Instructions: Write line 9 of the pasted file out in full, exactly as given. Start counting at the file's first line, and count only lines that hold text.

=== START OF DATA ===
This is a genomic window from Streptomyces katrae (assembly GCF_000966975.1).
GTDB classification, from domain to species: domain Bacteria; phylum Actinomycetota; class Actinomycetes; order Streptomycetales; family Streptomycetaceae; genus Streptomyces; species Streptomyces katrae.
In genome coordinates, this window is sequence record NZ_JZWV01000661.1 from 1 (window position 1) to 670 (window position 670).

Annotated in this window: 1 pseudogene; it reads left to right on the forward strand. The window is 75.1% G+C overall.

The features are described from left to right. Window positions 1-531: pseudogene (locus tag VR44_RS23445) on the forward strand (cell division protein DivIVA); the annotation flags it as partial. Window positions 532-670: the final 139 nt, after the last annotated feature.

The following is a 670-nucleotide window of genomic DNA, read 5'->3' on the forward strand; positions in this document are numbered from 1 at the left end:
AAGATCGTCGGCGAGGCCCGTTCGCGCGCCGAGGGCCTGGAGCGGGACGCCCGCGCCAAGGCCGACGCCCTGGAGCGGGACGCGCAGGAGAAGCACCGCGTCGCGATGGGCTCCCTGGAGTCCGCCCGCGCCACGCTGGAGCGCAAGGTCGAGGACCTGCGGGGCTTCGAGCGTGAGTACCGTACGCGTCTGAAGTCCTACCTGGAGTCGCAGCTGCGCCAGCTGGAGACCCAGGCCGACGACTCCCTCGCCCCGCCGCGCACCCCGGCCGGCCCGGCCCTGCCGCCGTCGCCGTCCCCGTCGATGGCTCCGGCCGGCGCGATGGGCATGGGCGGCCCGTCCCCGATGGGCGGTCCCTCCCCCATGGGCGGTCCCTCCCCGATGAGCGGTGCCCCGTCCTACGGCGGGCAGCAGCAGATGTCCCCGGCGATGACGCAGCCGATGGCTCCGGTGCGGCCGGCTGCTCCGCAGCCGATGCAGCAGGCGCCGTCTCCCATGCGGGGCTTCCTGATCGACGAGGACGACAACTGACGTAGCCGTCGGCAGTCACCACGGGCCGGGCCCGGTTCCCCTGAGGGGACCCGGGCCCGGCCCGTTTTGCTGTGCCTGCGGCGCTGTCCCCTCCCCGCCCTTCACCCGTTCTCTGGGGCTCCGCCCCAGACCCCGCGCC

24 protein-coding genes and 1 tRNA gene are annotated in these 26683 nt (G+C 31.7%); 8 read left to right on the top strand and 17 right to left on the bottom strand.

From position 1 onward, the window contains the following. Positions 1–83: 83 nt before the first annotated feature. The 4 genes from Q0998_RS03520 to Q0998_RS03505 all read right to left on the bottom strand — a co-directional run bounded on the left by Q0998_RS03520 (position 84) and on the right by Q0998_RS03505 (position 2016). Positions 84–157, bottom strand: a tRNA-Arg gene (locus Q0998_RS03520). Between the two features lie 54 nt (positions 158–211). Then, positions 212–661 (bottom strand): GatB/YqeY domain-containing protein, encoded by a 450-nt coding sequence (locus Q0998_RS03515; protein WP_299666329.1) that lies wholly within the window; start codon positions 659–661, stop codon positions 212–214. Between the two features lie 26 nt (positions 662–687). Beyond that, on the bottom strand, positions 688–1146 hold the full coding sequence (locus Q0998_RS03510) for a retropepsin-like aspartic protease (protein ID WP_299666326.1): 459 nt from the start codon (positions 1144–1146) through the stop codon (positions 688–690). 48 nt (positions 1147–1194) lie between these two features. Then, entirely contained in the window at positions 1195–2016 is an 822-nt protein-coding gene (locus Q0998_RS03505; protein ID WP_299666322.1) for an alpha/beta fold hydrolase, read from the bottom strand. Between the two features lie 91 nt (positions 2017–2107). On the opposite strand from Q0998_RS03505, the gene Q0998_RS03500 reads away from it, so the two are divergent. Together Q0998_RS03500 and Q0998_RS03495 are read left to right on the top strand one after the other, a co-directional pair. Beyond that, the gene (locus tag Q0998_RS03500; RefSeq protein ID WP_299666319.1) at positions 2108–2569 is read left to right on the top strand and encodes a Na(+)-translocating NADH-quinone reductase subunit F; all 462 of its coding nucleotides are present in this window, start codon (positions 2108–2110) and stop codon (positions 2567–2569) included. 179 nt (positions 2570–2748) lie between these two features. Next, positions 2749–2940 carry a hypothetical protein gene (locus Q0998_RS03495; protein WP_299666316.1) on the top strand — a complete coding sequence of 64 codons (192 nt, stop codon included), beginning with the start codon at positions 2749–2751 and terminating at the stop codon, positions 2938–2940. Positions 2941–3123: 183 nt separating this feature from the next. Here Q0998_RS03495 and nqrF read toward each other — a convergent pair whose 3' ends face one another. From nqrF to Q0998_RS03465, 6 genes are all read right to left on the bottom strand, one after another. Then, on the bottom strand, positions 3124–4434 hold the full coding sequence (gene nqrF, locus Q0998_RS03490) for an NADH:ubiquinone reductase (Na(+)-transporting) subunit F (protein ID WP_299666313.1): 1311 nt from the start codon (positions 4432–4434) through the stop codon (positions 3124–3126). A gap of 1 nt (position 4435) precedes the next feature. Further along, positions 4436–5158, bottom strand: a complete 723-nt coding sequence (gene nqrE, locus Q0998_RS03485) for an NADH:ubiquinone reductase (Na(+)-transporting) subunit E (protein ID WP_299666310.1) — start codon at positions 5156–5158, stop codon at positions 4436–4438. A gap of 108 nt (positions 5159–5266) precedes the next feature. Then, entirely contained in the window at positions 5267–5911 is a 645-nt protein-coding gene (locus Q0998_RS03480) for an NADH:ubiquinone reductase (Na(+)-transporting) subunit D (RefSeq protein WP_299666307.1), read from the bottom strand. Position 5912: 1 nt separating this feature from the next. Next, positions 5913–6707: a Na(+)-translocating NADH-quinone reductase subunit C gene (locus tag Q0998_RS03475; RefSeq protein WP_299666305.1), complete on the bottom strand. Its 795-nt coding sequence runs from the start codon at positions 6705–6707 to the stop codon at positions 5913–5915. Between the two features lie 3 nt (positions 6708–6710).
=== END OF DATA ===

From position 1 onward, the window contains the following. Positions 1–83: 83 nt before the first annotated feature. The 4 genes from Q0998_RS03520 to Q0998_RS03505 all read right to left on the bottom strand — a co-directional run bounded on the left by Q0998_RS03520 (position 84) and on the right by Q0998_RS03505 (position 2016). Positions 84–157, bottom strand: a tRNA-Arg gene (locus Q0998_RS03520). Between the two features lie 54 nt (positions 158–211). Then, positions 212–661 (bottom strand): GatB/YqeY domain-containing protein, encoded by a 450-nt coding sequence (locus Q0998_RS03515; protein WP_299666329.1) that lies wholly within the window; start codon positions 659–661, stop codon positions 212–214. Between the two features lie 26 nt (positions 662–687). Beyond that, on the bottom strand, positions 688–1146 hold the full coding sequence (locus Q0998_RS03510) for a retropepsin-like aspartic protease (protein ID WP_299666326.1): 459 nt from the start codon (positions 1144–1146) through the stop codon (positions 688–690). 48 nt (positions 1147–1194) lie between these two features. Then, entirely contained in the window at positions 1195–2016 is an 822-nt protein-coding gene (locus Q0998_RS03505; protein ID WP_299666322.1) for an alpha/beta fold hydrolase, read from the bottom strand. Between the two features lie 91 nt (positions 2017–2107). On the opposite strand from Q0998_RS03505, the gene Q0998_RS03500 reads away from it, so the two are divergent. Together Q0998_RS03500 and Q0998_RS03495 are read left to right on the top strand one after the other, a co-directional pair. Beyond that, the gene (locus tag Q0998_RS03500; RefSeq protein ID WP_299666319.1) at positions 2108–2569 is read left to right on the top strand and encodes a Na(+)-translocating NADH-quinone reductase subunit F; all 462 of its coding nucleotides are present in this window, start codon (positions 2108–2110) and stop codon (positions 2567–2569) included. 179 nt (positions 2570–2748) lie between these two features. Next, positions 2749–2940 carry a hypothetical protein gene (locus Q0998_RS03495; protein WP_299666316.1) on the top strand — a complete coding sequence of 64 codons (192 nt, stop codon included), beginning with the start codon at positions 2749–2751 and terminating at the stop codon, positions 2938–2940. Positions 2941–3123: 183 nt separating this feature from the next. Here Q0998_RS03495 and nqrF read toward each other — a convergent pair whose 3' ends face one another. From nqrF to Q0998_RS03465, 6 genes are all read right to left on the bottom strand, one after another. Then, on the bottom strand, positions 3124–4434 hold the full coding sequence (gene nqrF, locus Q0998_RS03490) for an NADH:ubiquinone reductase (Na(+)-transporting) subunit F (protein ID WP_299666313.1): 1311 nt from the start codon (positions 4432–4434) through the stop codon (positions 3124–3126). A gap of 1 nt (position 4435) precedes the next feature. Further along, positions 4436–5158, bottom strand: a complete 723-nt coding sequence (gene nqrE, locus Q0998_RS03485) for an NADH:ubiquinone reductase (Na(+)-transporting) subunit E (protein ID WP_299666310.1) — start codon at positions 5156–5158, stop codon at positions 4436–4438. A gap of 108 nt (positions 5159–5266) precedes the next feature. Then, entirely contained in the window at positions 5267–5911 is a 645-nt protein-coding gene (locus Q0998_RS03480) for an NADH:ubiquinone reductase (Na(+)-transporting) subunit D (RefSeq protein WP_299666307.1), read from the bottom strand. Position 5912: 1 nt separating this feature from the next. Next, positions 5913–6707: a Na(+)-translocating NADH-quinone reductase subunit C gene (locus tag Q0998_RS03475; RefSeq protein WP_299666305.1), complete on the bottom strand. Its 795-nt coding sequence runs from the start codon at positions 6705–6707 to the stop codon at positions 5913–5915. Between the two features lie 3 nt (positions 6708–6710).